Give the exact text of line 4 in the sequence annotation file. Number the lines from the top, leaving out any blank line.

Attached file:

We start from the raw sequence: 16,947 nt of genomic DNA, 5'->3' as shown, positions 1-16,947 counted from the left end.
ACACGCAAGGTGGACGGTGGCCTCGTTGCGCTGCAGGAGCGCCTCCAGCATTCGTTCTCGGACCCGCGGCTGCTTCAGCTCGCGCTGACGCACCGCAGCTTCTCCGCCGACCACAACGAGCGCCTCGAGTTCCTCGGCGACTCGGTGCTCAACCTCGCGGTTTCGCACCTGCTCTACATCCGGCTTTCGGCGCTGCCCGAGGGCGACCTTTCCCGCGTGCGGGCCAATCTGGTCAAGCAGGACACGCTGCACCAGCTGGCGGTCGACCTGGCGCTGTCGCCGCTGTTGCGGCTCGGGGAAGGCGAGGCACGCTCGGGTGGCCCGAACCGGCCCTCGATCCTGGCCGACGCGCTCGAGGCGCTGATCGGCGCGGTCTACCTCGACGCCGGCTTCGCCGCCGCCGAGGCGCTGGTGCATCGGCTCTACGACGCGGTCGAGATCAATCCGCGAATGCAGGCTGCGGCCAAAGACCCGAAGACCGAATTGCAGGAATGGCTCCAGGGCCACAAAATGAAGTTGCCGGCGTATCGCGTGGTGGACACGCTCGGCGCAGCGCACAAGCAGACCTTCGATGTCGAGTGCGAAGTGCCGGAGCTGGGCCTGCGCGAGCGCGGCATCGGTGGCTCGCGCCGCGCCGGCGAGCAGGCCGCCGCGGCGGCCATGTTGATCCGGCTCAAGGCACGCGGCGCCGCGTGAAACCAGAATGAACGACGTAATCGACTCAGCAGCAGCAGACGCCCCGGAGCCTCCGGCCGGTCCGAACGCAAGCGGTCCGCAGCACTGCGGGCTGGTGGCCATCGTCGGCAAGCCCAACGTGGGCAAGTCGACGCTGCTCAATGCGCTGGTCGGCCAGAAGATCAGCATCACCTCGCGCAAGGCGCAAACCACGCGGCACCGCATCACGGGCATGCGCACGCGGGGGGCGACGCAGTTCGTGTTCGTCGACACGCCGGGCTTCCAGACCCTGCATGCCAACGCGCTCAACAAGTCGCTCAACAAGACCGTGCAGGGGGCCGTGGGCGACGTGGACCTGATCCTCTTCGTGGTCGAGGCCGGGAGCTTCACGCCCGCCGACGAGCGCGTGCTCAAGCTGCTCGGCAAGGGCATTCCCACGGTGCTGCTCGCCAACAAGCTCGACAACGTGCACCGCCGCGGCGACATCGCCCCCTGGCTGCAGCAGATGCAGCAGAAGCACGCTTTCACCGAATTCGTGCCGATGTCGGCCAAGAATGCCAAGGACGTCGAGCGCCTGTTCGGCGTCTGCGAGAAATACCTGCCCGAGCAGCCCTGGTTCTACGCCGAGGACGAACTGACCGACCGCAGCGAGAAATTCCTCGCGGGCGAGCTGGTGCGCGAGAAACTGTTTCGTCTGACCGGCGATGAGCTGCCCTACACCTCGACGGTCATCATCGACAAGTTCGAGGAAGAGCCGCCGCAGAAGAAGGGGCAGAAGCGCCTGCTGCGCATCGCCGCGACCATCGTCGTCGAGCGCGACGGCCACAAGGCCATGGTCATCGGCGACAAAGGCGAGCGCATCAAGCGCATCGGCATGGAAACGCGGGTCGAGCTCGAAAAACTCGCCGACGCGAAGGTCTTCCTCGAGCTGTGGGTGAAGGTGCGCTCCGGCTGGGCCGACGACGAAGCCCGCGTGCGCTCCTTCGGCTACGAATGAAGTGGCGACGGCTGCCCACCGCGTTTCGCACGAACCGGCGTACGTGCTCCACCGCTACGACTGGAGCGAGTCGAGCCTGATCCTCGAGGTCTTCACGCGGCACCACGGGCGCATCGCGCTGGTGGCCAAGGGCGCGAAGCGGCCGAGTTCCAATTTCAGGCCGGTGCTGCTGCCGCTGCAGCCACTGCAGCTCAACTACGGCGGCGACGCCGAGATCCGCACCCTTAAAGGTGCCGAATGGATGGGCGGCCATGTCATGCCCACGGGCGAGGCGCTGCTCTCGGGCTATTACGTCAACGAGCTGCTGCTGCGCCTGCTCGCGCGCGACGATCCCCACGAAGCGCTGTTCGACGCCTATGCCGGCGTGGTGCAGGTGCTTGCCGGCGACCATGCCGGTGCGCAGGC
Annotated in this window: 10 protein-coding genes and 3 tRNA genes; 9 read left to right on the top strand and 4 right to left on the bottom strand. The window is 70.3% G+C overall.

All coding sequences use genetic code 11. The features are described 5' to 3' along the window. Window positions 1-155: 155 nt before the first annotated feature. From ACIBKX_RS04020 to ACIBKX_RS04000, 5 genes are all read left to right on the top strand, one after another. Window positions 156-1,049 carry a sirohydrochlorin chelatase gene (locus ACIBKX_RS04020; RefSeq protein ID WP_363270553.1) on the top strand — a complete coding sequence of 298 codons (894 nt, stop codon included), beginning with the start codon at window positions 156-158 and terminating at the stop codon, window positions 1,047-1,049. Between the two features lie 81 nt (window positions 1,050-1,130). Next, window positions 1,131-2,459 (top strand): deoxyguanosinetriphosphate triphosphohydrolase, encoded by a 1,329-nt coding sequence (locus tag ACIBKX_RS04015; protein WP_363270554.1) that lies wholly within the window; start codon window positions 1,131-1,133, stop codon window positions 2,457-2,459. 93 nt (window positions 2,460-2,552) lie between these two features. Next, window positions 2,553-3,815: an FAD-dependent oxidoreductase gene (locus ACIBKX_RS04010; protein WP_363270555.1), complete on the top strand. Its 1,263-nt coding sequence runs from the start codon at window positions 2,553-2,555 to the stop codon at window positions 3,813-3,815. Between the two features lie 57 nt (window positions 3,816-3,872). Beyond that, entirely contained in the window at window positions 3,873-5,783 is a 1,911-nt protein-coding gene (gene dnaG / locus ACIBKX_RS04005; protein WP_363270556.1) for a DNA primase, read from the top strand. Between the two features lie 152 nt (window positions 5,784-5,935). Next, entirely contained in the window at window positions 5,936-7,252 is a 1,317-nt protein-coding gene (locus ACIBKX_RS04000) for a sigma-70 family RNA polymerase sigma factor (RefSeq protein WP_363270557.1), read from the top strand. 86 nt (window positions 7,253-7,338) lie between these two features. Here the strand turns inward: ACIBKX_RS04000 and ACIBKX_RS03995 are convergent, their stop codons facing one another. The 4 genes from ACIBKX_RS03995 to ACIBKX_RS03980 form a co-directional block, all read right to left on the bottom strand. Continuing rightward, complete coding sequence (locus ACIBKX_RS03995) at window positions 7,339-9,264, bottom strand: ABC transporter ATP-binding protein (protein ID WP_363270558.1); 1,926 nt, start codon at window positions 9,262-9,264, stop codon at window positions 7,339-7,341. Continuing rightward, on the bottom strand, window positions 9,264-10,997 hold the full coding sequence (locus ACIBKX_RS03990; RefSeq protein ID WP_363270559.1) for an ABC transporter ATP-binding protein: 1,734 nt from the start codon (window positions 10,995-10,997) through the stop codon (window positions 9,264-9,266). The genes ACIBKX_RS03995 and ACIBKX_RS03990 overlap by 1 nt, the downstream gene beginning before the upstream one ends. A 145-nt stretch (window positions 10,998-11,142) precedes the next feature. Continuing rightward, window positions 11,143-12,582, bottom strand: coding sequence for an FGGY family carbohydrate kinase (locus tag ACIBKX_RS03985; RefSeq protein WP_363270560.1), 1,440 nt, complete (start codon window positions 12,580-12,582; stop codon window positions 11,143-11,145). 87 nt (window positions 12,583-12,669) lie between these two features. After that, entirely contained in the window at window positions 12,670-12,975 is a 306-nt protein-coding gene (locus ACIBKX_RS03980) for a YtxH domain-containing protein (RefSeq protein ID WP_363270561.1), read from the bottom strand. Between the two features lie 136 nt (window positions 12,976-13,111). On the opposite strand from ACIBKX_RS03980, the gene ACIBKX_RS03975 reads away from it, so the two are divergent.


All coding sequences use genetic code 11. The features are described 5' to 3' along the window. Window positions 1-155: 155 nt before the first annotated feature. From ACIBKX_RS04020 to ACIBKX_RS04000, 5 genes are all read left to right on the top strand, one after another. Window positions 156-1,049 carry a sirohydrochlorin chelatase gene (locus ACIBKX_RS04020; RefSeq protein ID WP_363270553.1) on the top strand — a complete coding sequence of 298 codons (894 nt, stop codon included), beginning with the start codon at window positions 156-158 and terminating at the stop codon, window positions 1,047-1,049. Between the two features lie 81 nt (window positions 1,050-1,130). Next, window positions 1,131-2,459 (top strand): deoxyguanosinetriphosphate triphosphohydrolase, encoded by a 1,329-nt coding sequence (locus tag ACIBKX_RS04015; protein WP_363270554.1) that lies wholly within the window; start codon window positions 1,131-1,133, stop codon window positions 2,457-2,459. 93 nt (window positions 2,460-2,552) lie between these two features. Next, window positions 2,553-3,815: an FAD-dependent oxidoreductase gene (locus ACIBKX_RS04010; protein WP_363270555.1), complete on the top strand. Its 1,263-nt coding sequence runs from the start codon at window positions 2,553-2,555 to the stop codon at window positions 3,813-3,815. Between the two features lie 57 nt (window positions 3,816-3,872). Beyond that, entirely contained in the window at window positions 3,873-5,783 is a 1,911-nt protein-coding gene (gene dnaG / locus ACIBKX_RS04005; protein WP_363270556.1) for a DNA primase, read from the top strand. Between the two features lie 152 nt (window positions 5,784-5,935). Next, entirely contained in the window at window positions 5,936-7,252 is a 1,317-nt protein-coding gene (locus ACIBKX_RS04000) for a sigma-70 family RNA polymerase sigma factor (RefSeq protein WP_363270557.1), read from the top strand. 86 nt (window positions 7,253-7,338) lie between these two features. Here the strand turns inward: ACIBKX_RS04000 and ACIBKX_RS03995 are convergent, their stop codons facing one another. The 4 genes from ACIBKX_RS03995 to ACIBKX_RS03980 form a co-directional block, all read right to left on the bottom strand. Continuing rightward, complete coding sequence (locus ACIBKX_RS03995) at window positions 7,339-9,264, bottom strand: ABC transporter ATP-binding protein (protein ID WP_363270558.1); 1,926 nt, start codon at window positions 9,262-9,264, stop codon at window positions 7,339-7,341. Continuing rightward, on the bottom strand, window positions 9,264-10,997 hold the full coding sequence (locus ACIBKX_RS03990; RefSeq protein ID WP_363270559.1) for an ABC transporter ATP-binding protein: 1,734 nt from the start codon (window positions 10,995-10,997) through the stop codon (window positions 9,264-9,266). The genes ACIBKX_RS03995 and ACIBKX_RS03990 overlap by 1 nt, the downstream gene beginning before the upstream one ends. A 145-nt stretch (window positions 10,998-11,142) precedes the next feature. Continuing rightward, window positions 11,143-12,582, bottom strand: coding sequence for an FGGY family carbohydrate kinase (locus tag ACIBKX_RS03985; RefSeq protein WP_363270560.1), 1,440 nt, complete (start codon window positions 12,580-12,582; stop codon window positions 11,143-11,145). 87 nt (window positions 12,583-12,669) lie between these two features. After that, entirely contained in the window at window positions 12,670-12,975 is a 306-nt protein-coding gene (locus ACIBKX_RS03980) for a YtxH domain-containing protein (RefSeq protein ID WP_363270561.1), read from the bottom strand. Between the two features lie 136 nt (window positions 12,976-13,111). On the opposite strand from ACIBKX_RS03980, the gene ACIBKX_RS03975 reads away from it, so the two are divergent.